Author(s): Giovanni Boccaccio
In the summer of 1348, the plague ravages Florence, and ten young Florentines take refuge in the countryside, where they entertain themselves with tales of love, death and corruption, featuring a host of colourful characters, from lascivious clergymen and mad kings to devious lovers and false miracle-makers. Named after the Greek for "ten days", Boccaccio's book of stories draws on ancient mythology, contemporary events and everyday life, leaving an indelible mark on the works of future writers such as Chaucer and Shakespeare. J.G. Nichols's new translation stays as faithful to the original as possible while being written in a clear and eminently modern English, capturing the timeless humour of one of the great classics of world literature.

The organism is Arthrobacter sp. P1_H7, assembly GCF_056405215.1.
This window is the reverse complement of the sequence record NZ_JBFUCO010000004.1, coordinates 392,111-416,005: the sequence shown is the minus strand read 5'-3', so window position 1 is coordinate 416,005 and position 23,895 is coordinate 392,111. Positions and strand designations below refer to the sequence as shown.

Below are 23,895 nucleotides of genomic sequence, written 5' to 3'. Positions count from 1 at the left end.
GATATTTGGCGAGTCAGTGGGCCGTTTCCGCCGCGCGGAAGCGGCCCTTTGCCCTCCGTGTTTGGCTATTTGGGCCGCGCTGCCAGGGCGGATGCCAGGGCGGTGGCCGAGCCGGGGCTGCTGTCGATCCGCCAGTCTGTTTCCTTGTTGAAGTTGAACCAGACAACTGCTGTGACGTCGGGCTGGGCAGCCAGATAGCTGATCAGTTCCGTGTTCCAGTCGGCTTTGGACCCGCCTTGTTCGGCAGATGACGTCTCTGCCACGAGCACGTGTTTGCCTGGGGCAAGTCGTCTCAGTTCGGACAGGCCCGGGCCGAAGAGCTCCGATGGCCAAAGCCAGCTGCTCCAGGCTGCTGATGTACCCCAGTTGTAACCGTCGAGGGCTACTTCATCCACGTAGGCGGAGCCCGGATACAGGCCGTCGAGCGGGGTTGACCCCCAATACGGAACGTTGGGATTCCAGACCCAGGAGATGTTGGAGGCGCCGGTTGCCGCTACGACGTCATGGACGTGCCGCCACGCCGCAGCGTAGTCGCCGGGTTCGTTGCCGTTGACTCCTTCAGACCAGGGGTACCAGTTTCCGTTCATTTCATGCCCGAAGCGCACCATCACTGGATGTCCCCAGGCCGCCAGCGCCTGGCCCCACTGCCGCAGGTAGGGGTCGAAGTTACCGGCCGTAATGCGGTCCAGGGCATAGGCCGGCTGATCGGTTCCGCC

Giovanni Boccaccio (1313 - 75) is one of the most famous authors in Italian literature. A proto humanist writer and scholar, his works include On Famous Women, Decameron and poetry in the Florentine vernacular.